9 U.S.C. § 3 (emphasis added). Under this provision, the question whether the Wagner/Serven partnership is governed by the arbitration agreement must initially be resolved by the district court. See Ralph Andrews Prods., Inc. v. Writers Guild of America, 938 F.2d 128, 130 (9th Cir.1991); cf. Van Ness Townhouses v. Mar Indus. Corp., 862 F.2d 754, 756 (9th Cir.1989) ("When we are asked to compel arbitration of a dispute, our threshold inquiry is whether the parties agreed to arbitrate."). The rationale for such an inquiry comes from the fact that "arbitration is a matter of contract and a party cannot be required to submit to arbitration any dispute which he has not agreed so to submit." Tracer Research Corp. v. Nat'l Envtl. Servs. Co., 42 F.3d 1292, 1294 (9th Cir.1994) (quoting United Steelworkers v. Warrior & Gulf Navigation Co., 363 U.S. 574, 582, 80 S.Ct. 1347, 1353, 4 L.Ed.2d 1409 (1960)), cert. dismissed, ___ U.S. ___, 116 S.Ct. 37, 132 L.Ed.2d 917 (1995).

Stratton Oakmont concedes that the district court correctly concluded that the district court must determine whether there is an agreement to arbitrate, but it maintains that the district court should have determined only whether Serven signed the agreement with Stratton Oakmont. Stratton Oakmont contends that, once Serven has signed the agreement, all questions of its effect must be arbitrated. That proposition, however, assumes Stratton Oakmont's position on the merits: that Serven's agreement was effective to bind the partnership to arbitration of partnership claims. For reasons discussed below, we reject that contention. The district court thus did not err, as a threshold matter, in deciding for itself whether the agreement bound the partnership.


We next address whether an arbitration agreement between Wagner/Serven and Stratton Oakmont exists. The district court found no facts to support Stratton Oakmont's claim that an arbitration agreement exists between it and Wagner/Serven, or that the agreement signed by Serven was an exercise of apparent authority or was ratified by the partnership. In addition, the district court held that Wash. Rev.Code § 25.04.090(3)(e) precludes the enforcement of an arbitration agreement against a partnership "unless authorized by the other partners."

We review de novo the district court's determination of arbitrability. Republic of Nicaragua v. Standard Fruit Co., 937 F.2d 469, 474, (9th Cir.1991) cert. denied., 503 U.S. 919, 112 S.Ct. 1294, 117 L.Ed.2d 516 (1992). In so doing, we must resolve whether Wagner/Serven and Stratton Oakmont agreed to arbitrate. See Van Ness, 862 F.2d at 756. We interpret the contract by applying general state-law principles of contract interpretation, while giving due regard to the federal policy in favor of arbitration by resolving ambiguities as to the scope of arbitration in favor of arbitration. Intel Corp. v. Advanced Micro Devices, Inc., 12 F.3d 908, 914 (9th Cir.1993), cert. denied, ___ U.S. ___, 114 S.Ct. 2675, 129 L.Ed.2d 810 (1994); cf. Tracer Research, 42 F.3d at 1294 ("[t]he scope of the arbitration clause is governed by federal law.").1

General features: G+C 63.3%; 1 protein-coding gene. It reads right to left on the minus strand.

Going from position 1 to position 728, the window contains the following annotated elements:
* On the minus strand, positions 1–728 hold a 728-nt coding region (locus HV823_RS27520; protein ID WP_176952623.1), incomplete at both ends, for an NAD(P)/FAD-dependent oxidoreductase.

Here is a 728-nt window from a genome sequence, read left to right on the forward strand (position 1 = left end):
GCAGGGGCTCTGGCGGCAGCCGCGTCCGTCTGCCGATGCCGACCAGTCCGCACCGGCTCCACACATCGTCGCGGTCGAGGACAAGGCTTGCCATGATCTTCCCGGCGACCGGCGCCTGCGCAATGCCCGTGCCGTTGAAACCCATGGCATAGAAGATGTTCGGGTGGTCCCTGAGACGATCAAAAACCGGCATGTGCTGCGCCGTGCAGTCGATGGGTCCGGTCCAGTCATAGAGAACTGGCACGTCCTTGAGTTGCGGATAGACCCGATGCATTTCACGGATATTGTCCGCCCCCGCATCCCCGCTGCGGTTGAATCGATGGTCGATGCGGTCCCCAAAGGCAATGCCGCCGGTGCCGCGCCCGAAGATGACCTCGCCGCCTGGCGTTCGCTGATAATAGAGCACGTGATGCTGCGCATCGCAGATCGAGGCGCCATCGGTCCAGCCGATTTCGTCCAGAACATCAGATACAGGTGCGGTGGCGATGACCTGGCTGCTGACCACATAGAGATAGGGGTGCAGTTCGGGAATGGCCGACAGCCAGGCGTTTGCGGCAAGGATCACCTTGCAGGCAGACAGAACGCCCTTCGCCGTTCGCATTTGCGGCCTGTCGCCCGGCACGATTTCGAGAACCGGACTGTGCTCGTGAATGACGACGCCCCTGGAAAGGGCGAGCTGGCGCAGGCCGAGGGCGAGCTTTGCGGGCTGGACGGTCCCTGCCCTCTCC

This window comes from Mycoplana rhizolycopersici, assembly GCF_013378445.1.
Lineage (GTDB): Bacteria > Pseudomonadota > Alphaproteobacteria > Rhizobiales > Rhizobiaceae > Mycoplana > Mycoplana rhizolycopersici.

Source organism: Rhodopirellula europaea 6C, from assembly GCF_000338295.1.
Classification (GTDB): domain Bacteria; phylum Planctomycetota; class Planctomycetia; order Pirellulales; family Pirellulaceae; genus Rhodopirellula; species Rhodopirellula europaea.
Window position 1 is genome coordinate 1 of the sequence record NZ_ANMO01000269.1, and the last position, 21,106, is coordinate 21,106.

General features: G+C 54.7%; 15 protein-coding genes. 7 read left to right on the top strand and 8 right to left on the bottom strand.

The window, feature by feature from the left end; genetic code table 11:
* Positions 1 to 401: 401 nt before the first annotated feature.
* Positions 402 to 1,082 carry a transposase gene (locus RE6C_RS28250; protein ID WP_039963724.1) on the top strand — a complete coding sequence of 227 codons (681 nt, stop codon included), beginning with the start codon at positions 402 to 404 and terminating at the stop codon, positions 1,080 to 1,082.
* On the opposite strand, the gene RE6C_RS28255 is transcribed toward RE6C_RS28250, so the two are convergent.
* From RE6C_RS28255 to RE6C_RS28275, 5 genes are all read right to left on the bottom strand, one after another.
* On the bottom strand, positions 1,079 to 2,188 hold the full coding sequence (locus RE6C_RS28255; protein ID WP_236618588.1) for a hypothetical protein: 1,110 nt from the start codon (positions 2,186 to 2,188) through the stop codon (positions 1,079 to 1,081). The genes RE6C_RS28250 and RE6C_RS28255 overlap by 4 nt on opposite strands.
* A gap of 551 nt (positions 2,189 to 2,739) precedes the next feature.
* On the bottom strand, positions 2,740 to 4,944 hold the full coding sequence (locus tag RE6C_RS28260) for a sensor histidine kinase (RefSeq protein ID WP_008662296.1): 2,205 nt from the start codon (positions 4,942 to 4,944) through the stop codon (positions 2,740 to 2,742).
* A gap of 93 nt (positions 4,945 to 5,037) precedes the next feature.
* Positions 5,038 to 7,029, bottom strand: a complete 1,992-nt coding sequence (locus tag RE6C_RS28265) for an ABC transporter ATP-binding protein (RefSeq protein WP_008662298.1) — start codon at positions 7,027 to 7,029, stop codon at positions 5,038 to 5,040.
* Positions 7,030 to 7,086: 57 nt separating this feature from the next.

A. Statutory and Other Authority to Bind the Partnership

Stratton Oakmont contends that the district court asked and answered the wrong question. The issue, in the view of Stratton Oakmont, is not whether the partnership agreed to arbitrate, but whether either partner did. Stratton Oakmont emphasizes that Serven's agreement was to arbitrate all disputes with Stratton Oakmont, not just disputes involving the account he was opening. According to Stratton Oakmont, Serven's agreement requires arbitration of the partnership claims because a partnership is not an entity, but rather an association of individuals with a defined business relationship. Thus, whether the partnership as an entity entered into an agreement, it asserts, is irrelevant.

Stratton Oakmont's argument is without merit. In the first place, it flies in the face of one of the provisions of the Uniform Partnership Act, as adopted by Washington: Wash. Rev.Code § 25.04.090(2) provides that "[a]n act of a partner which is not apparently for the carrying on of the business of the partnership in the usual way does not bind the partnership unless authorized by the other partners." In addition, Stratton Oakmont's argument overlooks the fact that partnerships have characteristics as entities as well as those of aggregations of individuals under the Uniform Partnership Act ("UPA"), although the UPA generally adopted the "aggregate" theory of partnerships. See generally J. William Callison, Partnership Law and Practice § 3.01, at 3-6 (1992) ("Even if the UPA appears on its face to adopt an aggregate approach to partnerships, a close examination of the UPA demonstrates a preponderance of entity-type characteristics: partnerships can hold title to property; partners do not have individual rights to possess and use partnership property, and are required to account to the partnership for profits arising from their individual use of partnership property; partners are agents of the partnership and can contractually bind it; partners have financial relationships with the partnership; and, the partnership business can continue after dissolution, albeit technically in a new partnership.").2 Indeed, the State of Washington has recognized that "[u]nder both the common law and the Uniform Partnership Act, partnerships are treated both as aggregates of individuals and entities distinct from the people involved in the partnership." State v. Birch, 36 Wn.App. 405, 675 P.2d 246, 248 (1984).